But, there must be a beginning made in this direction and others will learn to follow without any resistance and protest. There will be automatic compliance, in due course. It will soon become a part of Indian culture.
the situation of our army in j&k is an awkward unwinnable one.

it is fairly straightforward rules wise to fight for the mother land against an external enemy.

but what if the enemy is your nationals. folks who are supposed to defend the land with you?

the government cannot wage wholesale war and bombing against the citizens of kashmir, if it ever wants to retain that state within the indian union.

similar situation existed in punjab. perhaps even worse. but there even with pakistani & sikh diaspora help, it was put down, because basically the average sikh, whatever hard feelings he had over the delhi massacre, did not care to leave india.

even today, the average sikh believes that the delhi instigators were not punished - tytler, pilot who should be in jail, but hold high positions in the congress party or government.

at this point, difficult to judge how kashmir would go. is it justifiable for the government to 'bribe' this state with money, industries, infrastructure etc only to see all of it becoming pakistani hands in a few years.

or is it ok to have a benign neglect? with the current interference. also it is wise to remember, the main sufferers are kashmiri folks. the conflict essentially has not spilled over its borders.

tough situation for the army. i don't envy those commanders. damned if they do. damned if they don't.
Sri.Kunjuppu said -

at this point, difficult to judge how kashmir would go. is it justifiable for the government to 'bribe' this state with money, industries, [COLOR=#DA7911 ! important][COLOR=#DA7911 ! important]infrastructure[/COLOR][/COLOR]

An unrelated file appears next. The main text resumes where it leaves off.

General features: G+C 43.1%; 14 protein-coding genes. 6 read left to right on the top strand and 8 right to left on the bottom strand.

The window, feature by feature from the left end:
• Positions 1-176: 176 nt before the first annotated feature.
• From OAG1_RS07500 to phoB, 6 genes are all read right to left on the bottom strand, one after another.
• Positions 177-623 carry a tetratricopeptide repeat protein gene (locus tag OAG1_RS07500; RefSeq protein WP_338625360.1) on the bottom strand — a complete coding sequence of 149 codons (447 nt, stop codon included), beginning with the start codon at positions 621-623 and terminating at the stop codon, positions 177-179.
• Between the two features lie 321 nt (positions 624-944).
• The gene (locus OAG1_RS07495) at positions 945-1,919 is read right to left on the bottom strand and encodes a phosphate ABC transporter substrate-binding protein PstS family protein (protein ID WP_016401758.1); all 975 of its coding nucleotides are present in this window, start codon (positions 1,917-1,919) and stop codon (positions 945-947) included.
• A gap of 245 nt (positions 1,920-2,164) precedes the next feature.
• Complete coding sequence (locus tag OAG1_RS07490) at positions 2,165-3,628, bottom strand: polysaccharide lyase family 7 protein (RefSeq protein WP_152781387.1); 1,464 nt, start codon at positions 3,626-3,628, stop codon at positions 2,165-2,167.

etc only to see all of it becoming pakistani hands in a few years.

Personally, I think India is wasting resources in Kashmir. India should have let part of Kashmir go, long ago. It is not worth the trouble. When an Indian can't buy real estate in Kashmir and call it part of India is oxymoron. Only In India I see concepts like this (Goa is one more example). By pumping extra resources in the bottomless pit called Kashmir, Govt.Of India deprives the needs of rest of the Indians. Strating from Nehru, India hardly had a visionary at the wheel (Excepting Sastri who didn't last long).


i really feel for the indian soldier in kashmir. he is forced to fight with one hand bound. fighting in residentail areas against an unseen enemy is the worst scenario for a soldier.

victory against such guerilla tactics are hard won and with overwhelming casualities. a political solution should be found soon, for our soldiers' sake, if not for anyone else.

however, any concession in kashmir, would start, i think a snow ball effect - north east, punjab (again) and potential for tamil nadu. all in all, a mess.
for one or two percent people of jk, GOI is spending 10 percent of her GDP..... how to justify.
what ever you do there they will not call jai hindustan(at least jai india). our media also in smoke curtain not showing what exactly happening there. now we are going to restrict defence power or reduce it to a considerable level .
in jk they openly disrespect our national flag and even buring openly on independence day and hoisting pak flag ,non of our media is exposing it. and even no action is being taken on that.
while in other part of india if any one by mistake done something , there will be a big media coverage and govt action on that person.

what a pity condition is ours as an indian.

i really feel for the indian soldier in kashmir. he is forced to fight with one hand bound. fighting in residentail areas against an unseen enemy is the worst scenario for a soldier.

victory against such guerilla tactics are hard won and with overwhelming casualities. a political solution should be found soon, for our soldiers' sake, if not for anyone else.

however, any concession in kashmir, would start, i think a snow ball effect - north east, punjab (again) and potential for tamil nadu. all in all, a mess.
Dear Kunjuppu,

Kashmir was the monumental blunder of Nehru which he bequethed to the nation. It will be very difficult for India to find any "peaceful" solution to the Kashmir problem. As the Malayali says, "itu ennEm koNTE pOkU" (this will go only with me)! (Meaning:This will end only on my death.)